Being judgmental of others is the quickest way to push them away and create distance.  Each time you look at a person with judgmental eyes evaluating their level of commitment, their clothes, the way they choose to wear the hijab or the activities they take part in you create a barrier.  The person being judged will feel extremely rejected and they will have very negative emotions towards you and Islam.  The only way you can be an effective representative of Islam is by being accepting and non-judgmental.  Don’t look for spiritual clones of yourself & label others as losers.  Try your best to be accepting and tolerant of all people.

Unfortunately, the more religious people become the more critical and  judgmental they become.  It is really a shame if you start feeling arrogant because you are more religious than someone else.  This is only from the mercy of Allah that you are on the right path and He could take you off that path in an instant if you continue to look down on others and turn them away from Islam with your harsh, judgmental style.



There are certain people you may be in contact with which are toxic for your life.  These individuals may be pessimistic, heedless or completely oblivious to their purpose in life.  As you spend time with individuals like this you will be effected by their poison and slowly but surely you will be completely infected.  Try to avoid them if you can or limit your time with them.  Counterbalance the negative effect by spending time with highly positive and committed people.  If the toxic people in your life are your family members try to understand the wisdom in having them in your life and limit your time with them as much as you can without offending them.


If you have hatred in your heart it is best to cleanse yourself from it this Ramadan. Harboring feelings of hatred releases poisons, kills your spirit & makes you cynical.  Understand the reasons behind your hatred and try your best to overcome it by accepting your destiny and trusting in Allah’s plan.  Remember that when the hating ends the healing begins.  Fill your heart with love and make supplications for the people you dislike in order to soften your heart and earn rewards.


Make it your goal this Ramadan to rid yourself of all the toxins by doing the emotional detox so that your heart will be fully cleansed and ready for the rest of the year.  If you put forth the effort in ridding yourself of one toxin at a time you will improve your overall spiritual and emotional state while enhancing your relationships with others insha’Allah.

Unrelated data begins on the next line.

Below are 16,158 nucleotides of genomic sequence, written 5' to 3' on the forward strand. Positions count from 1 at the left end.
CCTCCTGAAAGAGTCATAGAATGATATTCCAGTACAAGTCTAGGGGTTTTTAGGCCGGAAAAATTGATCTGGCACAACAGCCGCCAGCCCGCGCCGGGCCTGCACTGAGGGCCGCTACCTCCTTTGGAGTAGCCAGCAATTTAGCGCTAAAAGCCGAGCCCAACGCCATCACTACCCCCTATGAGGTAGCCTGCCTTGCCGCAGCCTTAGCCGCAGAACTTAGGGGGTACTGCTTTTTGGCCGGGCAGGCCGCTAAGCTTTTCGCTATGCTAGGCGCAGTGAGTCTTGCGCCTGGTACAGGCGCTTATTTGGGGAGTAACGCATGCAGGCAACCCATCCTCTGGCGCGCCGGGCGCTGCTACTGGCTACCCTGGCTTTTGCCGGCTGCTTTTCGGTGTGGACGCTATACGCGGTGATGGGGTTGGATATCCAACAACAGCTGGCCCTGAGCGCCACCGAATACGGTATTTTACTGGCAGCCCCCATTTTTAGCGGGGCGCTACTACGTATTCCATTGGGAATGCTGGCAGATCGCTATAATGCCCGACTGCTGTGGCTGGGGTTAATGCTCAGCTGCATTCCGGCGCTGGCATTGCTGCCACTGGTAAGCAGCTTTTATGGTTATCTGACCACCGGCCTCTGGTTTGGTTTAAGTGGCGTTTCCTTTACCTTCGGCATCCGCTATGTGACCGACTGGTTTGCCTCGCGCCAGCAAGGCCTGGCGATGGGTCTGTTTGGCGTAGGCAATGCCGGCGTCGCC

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Haleh Banani has a Master degree in Clinical Psychology with 20 years of experience working with couples and individuals. She was a featured expert on Al-Jazeera international, Huda TV, Islamic Open University, Mercy Mission and Bayinnah TV. Haleh is an instructor for Ilmflix and Qalam Institute. She is an international speaker and writer.



  1. Avatar


    August 4, 2013 at 4:04 PM

    Subhanallah. I have all of these…. Jazakallahu khair for writing….

    • Avatar


      August 4, 2013 at 4:19 PM

      I don’t know how to let go of grudges…I keep walls up because I feel if I let them down or let go of the grudges, those people will hurt me again (pessimism)…can you advise please?

      • Avatar

        Re:A and B

        August 5, 2013 at 1:49 PM

        walls are good, but in time they evolve and continue to grow bigger and bigger. what you should do is forget about their past mistakes, and do what is right. Try not to get in situations in which previously they deceived you. And if they do hurt you again, punch ’em, and punch ’em really hard.

  2. Avatar

    Berserk Hijabi

    August 4, 2013 at 10:20 PM

    I have to agree with A. Alhamdlillah I am young and the only problem I have is a grudge which I am slowly learning to let go of,but like this commenter said I have this fear that if I do I am giving this persons he chance to take advantage of me,cut me down and bully me again.

    • Avatar

      Re:A and B

      August 5, 2013 at 1:44 PM

      you should punch that person in the face, and if he/she is still bullying you punch him/her again. Btw, it is better to forgive but if you can not you can take revenge if you want. Allah doesn’t like people who doesn’t stand or speak against oppression.

      • Avatar


        June 18, 2015 at 10:51 AM

        I’m not sure if your trying to be funny or give advice. What ever it is, its really ignorant. if someone continuosly hurts you, why are they still in your life? Or better yet, some self reflection… are you too sensitive? are you setting yourself up for expectations of other people that they themselves have not given you reason to expect?

        have an open and honest conversation… don’t set yourself up for dissapointment. The choice is yours.

  3. Avatar


    August 4, 2013 at 11:39 PM

    It’s very sad that I am afflicted with many of the diseases listed. But alhamdulillah one of them that has been made easier for me is jealousy.

    In one of Sh Yasir Qadhi’s recent Ramadan videos he mentioned a Sunnah dua to say whenever you feel the sting of jealousy: “masha’Allah, barakAllahu lak, la hawla wa la quwwata illa billah”.

    It means that you acknowledge that Allah is the One who granted the person their gift; you pray that He blesses them with more; finally, you remind yourself that all matters and power to change them are under Allah’s control alone.

    Not only is this incredibly therapeutic, but because it is a dua you are making for your brother or sister, the angel will say “ameen and for you also”, so you are in effect also making dua for yourself!